Wall Street Shorts Economists
In 1986, when the space shuttle Challenger exploded 73 seconds after takeoff, investors immediately dumped the stock of manufacturer Morton Thiokol Inc., which made the O-rings that were eventually blamed for the disaster. With extraordinary wisdom, the global market had quickly rendered a verdict on what happened and why.
Economists often remind us that markets, by pooling information from diverse sources, do a wonderful job of valuing companies, ideas and inventions. So what does the market think about economic theory itself? The answer ought to be rather disconcerting.
Blogger Noah Smith recently did an informal survey to find out if financial firms actually use the “dynamic stochastic general equilibrium” models that encapsulate the dominant thinking about how the economy works. The result? Some do pay a little attention, because they want to predict the actions of central banks that use the models. In their investing, however, very few Wall Street firms find the DSGE models useful.
I heard pretty much the same story in recent meetings with 15 or so leaders of large London investment firms. None thought that the DSGE models offered insight into the workings of the economy.
This should come as no surprise to anyone who has looked closely at the models. Can an economy of hundreds of millions of individuals and tens of thousands of different firms be distilled into just one household and one firm, which rationally optimize their risk-adjusted discounted expected returns over an infinite future? There is no empirical support for the idea. Indeed, research suggests that the models perform very poorly.
Economists may object that the field has moved on, using more sophisticated models that include more players with heterogeneous behaviors. This is a feint. It isn’t true of the vast majority of research.
Why does the profession want so desperately to hang on to the models? I see two possibilities. Maybe they do capture some deep understanding about how the economy works, an “if, then” relationship so hard to grasp that the world’s financial firms with their smart people and vast resources haven’t yet been able to figure out how to profit from it. I suppose that is conceivable.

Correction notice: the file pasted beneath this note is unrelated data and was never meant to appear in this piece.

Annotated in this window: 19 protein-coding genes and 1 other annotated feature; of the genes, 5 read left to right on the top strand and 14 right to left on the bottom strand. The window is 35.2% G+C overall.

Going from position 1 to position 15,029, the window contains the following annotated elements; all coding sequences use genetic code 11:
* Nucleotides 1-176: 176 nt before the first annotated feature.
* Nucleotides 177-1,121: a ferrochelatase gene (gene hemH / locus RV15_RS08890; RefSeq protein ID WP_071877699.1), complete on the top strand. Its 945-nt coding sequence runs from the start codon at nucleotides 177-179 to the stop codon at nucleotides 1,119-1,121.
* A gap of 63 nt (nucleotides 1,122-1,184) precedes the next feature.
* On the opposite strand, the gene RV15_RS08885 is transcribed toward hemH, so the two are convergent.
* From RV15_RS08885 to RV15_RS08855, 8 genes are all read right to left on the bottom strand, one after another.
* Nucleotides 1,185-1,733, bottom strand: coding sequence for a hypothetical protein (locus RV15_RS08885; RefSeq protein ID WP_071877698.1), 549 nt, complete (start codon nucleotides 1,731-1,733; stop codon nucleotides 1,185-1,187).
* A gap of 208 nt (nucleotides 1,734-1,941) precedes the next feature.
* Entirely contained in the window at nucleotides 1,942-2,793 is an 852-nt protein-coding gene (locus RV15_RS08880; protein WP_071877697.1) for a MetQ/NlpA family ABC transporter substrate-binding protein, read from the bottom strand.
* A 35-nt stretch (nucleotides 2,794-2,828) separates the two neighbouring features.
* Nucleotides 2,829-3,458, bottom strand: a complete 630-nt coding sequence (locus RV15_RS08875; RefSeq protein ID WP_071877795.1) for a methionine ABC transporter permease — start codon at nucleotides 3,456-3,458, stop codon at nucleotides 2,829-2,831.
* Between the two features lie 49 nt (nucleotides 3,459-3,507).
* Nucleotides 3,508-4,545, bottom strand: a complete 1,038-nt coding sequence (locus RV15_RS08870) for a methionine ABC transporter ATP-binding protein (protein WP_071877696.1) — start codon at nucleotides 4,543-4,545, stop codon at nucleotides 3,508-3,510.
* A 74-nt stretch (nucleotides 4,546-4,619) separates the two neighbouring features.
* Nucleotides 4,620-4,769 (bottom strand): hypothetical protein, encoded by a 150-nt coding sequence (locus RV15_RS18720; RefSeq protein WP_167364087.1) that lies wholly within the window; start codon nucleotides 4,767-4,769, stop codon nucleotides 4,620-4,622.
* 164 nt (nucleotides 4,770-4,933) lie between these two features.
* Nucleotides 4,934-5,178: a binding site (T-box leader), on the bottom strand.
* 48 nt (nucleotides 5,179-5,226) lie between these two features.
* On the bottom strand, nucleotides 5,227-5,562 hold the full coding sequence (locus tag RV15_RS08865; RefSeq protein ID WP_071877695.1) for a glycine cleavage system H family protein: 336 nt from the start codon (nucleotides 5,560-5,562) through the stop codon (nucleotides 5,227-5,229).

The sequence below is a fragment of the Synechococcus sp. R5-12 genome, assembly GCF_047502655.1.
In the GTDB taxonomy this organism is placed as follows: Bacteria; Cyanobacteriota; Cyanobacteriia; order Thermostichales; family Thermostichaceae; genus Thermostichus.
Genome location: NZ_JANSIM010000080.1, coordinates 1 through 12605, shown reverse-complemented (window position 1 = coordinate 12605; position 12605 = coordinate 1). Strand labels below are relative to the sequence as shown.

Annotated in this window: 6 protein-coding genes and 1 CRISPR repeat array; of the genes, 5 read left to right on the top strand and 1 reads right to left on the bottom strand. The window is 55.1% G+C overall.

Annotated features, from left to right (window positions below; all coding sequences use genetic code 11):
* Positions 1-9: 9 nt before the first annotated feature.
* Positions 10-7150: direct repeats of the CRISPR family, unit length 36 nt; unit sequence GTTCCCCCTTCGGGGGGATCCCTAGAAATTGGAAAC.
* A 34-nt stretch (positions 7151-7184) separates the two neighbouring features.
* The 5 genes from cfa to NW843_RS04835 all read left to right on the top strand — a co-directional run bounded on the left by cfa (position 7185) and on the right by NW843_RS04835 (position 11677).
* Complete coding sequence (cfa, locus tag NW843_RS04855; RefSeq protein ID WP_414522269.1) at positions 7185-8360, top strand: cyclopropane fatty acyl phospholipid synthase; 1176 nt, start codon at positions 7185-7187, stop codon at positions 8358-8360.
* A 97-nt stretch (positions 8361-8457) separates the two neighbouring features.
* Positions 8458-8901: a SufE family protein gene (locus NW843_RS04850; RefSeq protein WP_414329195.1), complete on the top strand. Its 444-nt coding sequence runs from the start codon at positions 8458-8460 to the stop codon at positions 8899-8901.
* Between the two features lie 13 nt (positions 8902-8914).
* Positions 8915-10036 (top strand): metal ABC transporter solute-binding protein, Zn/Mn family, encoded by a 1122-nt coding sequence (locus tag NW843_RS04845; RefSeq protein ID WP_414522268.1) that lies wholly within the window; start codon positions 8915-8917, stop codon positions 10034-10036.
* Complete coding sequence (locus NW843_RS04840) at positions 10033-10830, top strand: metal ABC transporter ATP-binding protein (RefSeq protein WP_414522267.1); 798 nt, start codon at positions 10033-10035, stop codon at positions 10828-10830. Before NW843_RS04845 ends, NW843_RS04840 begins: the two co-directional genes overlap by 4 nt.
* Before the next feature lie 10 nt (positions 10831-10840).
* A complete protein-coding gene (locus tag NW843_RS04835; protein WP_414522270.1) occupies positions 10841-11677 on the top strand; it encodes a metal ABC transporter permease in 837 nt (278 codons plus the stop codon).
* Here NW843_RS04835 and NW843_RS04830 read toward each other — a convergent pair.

More likely, economists find the models useful not in explaining reality, but in telling nice stories that fit with established traditions and fulfill the crucial goal of getting their work published in leading academic journals. With mathematical rigor, the models ensure that the stories follow certain cherished rules. Individual behavior, for example, must be the result of optimizing calculation, and all events must eventually converge toward a benign equilibrium in which all markets clear.
A creative economist colleague of mine told me that his papers have often been rejected from leading journals not for being implausible or for conflicting with the data, but with a simple comment: “This is not an equilibrium model.”
Knowledge really is power. I know of at least one financial firm in London that has a team of meteorologists running a bank of supercomputers to gain a small edge over others in identifying emerging weather patterns. Their models help them make good profits in the commodities markets. If economists’ DSGE models offered any insight into how economies work, they would be used in the same way. That they are not speaks volumes.
Markets, of course, aren’t always wise. They do make mistakes. Maybe we’ll find out a few years from now that the macroeconomists really do know better than all the smart people with “skin in the game.” I wouldn’t bet on it.
(Mark Buchanan, a physicist and the author of “Forecast: What Physics, Meteorology and the Natural Sciences Can Teach Us About Economics,” is a Bloomberg View columnist.)
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